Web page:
NU Online News Service, June 8, 10:40 a.m. EDT
BROOKLYN, N.Y.--Rating analysts at Standard & Poor's are starting to get concerned about loss reserving activities of commercial insurers, and insurance executives are eyeing the same troubling actions, said speakers at a conference.
During the opening session of the Standard & Poor's Insurance 2009 Conference last week, Managing Director Thomas Upton said the firm is particularly concerned about the fact that insurers are taking down (or releasing) loss reserves they carry on their books for prior accident years too quickly.
The releases are material for some long-tailed casualty lines, like workers' compensation, Mr. Upton said, referring to an S&P analysis contained in a report the rating agency published in January.
The report, based on data through year-end 2007, shows that insurers took down $1.7 billion of workers' comp reserves related to accident year 2006 during 2007, while boosting reserves for prior accident years by $600 million.
Evan Greenberg, chairman and chief executive officer of ACE Limited, agreed that S&P was highlighting a legitimate area of concern, even though he believes that industry reserves levels are currently adequate in the aggregate.
Releasing reserves based on early developments is an optimist's view, Mr. Greenberg said. "Good news comes early in the casualty business. The bad news always comes late," he said.
"I do think some companies have released reserves early in an effort to goose earnings," he said. "It may come back to bite them."
In addition, Mr. Greenberg believes insurers are being overly optimistic in the initial loss ratio selections they make to set reserves for recent accident years.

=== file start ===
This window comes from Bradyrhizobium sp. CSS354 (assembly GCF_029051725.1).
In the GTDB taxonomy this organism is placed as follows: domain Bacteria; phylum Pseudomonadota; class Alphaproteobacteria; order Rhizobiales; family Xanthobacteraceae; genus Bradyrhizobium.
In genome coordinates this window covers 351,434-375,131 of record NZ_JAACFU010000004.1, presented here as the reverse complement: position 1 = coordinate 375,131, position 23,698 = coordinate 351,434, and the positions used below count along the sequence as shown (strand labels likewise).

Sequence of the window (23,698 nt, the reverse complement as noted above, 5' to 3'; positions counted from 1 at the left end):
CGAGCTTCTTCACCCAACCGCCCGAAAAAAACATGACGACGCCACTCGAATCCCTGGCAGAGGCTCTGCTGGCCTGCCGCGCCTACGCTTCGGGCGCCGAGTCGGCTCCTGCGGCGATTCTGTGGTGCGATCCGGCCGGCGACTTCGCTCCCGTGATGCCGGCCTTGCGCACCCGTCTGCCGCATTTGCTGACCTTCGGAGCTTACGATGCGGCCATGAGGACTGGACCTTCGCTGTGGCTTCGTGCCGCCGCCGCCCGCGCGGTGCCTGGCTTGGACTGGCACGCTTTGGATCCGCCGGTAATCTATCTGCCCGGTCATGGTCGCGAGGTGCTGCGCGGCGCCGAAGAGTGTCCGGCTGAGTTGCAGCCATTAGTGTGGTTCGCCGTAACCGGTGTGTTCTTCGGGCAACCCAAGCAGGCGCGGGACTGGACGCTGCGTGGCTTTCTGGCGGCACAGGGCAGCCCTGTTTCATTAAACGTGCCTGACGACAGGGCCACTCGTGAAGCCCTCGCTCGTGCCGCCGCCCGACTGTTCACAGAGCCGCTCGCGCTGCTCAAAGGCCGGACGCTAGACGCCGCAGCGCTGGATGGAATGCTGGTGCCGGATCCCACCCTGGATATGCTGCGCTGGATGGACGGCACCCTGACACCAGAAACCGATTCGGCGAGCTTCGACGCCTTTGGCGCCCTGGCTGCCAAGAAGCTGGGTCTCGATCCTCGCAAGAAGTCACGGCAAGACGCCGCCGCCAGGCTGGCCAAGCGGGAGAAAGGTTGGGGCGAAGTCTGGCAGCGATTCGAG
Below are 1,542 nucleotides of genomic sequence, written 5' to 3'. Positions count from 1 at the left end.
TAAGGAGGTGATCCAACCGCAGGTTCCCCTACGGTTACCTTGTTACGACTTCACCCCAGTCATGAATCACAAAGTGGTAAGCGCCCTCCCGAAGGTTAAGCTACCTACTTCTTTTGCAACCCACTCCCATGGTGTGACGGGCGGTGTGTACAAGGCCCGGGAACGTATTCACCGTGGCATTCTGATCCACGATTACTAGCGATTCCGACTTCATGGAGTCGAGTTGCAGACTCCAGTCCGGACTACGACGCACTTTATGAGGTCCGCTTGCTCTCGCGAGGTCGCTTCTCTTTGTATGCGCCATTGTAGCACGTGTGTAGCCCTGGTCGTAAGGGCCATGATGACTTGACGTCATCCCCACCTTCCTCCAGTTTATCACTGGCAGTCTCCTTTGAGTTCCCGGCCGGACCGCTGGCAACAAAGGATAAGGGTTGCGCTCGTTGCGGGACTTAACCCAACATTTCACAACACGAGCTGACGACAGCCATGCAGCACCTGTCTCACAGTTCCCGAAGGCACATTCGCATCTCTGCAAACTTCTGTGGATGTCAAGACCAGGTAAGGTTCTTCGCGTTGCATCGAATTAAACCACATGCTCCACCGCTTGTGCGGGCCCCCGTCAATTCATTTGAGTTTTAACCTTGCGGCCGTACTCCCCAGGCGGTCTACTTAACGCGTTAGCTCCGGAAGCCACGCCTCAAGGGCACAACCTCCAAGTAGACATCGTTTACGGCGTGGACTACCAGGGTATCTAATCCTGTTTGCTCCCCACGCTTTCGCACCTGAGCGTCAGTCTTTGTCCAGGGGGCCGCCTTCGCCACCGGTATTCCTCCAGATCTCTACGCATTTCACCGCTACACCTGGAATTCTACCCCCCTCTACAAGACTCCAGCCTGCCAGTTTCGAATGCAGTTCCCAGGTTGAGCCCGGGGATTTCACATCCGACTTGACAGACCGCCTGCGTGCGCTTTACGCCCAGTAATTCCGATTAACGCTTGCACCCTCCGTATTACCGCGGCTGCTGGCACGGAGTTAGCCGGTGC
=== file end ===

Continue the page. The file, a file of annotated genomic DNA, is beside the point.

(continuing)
"The 2008 accident year will prove in aggregate to be deficient," he asserted, noting that it's "normal within the cycle" for insurers to start pegging current loss ratios below where they'll ultimately play out.
"I don't think this one's any different, all the vigilance of third parties notwithstanding," he said.
"I agree with that," said John Charman, AXIS Capital president and CEO, referring to Mr. Greenberg's remarks during a later session.
Mr. Charman noted that while latent liability issues like asbestos that led to significant reserve strengthening in the prior decade have not reemerged, "as sure as night follows day, attritional losses sweep in seven or eight years after that business as has been written," he said. (The term "attritional losses" refers to losses other than those related to major catastrophes or exposures.)
"I've been extremely concerned about some of the companies in our industry--both on the primary side and on the reinsurance side--[with regard to] their overly optimistic assumptions for loss [ratio] picks, as well some pretty staggering early releases of reserves on casualty business," he said, noting that the takedowns are coming just three or four years after insurers put them up.
He added that he has begun to see a little bit of emergence [or] attritional activity coming back from the 2002 and 2003 underwriting years in industry data.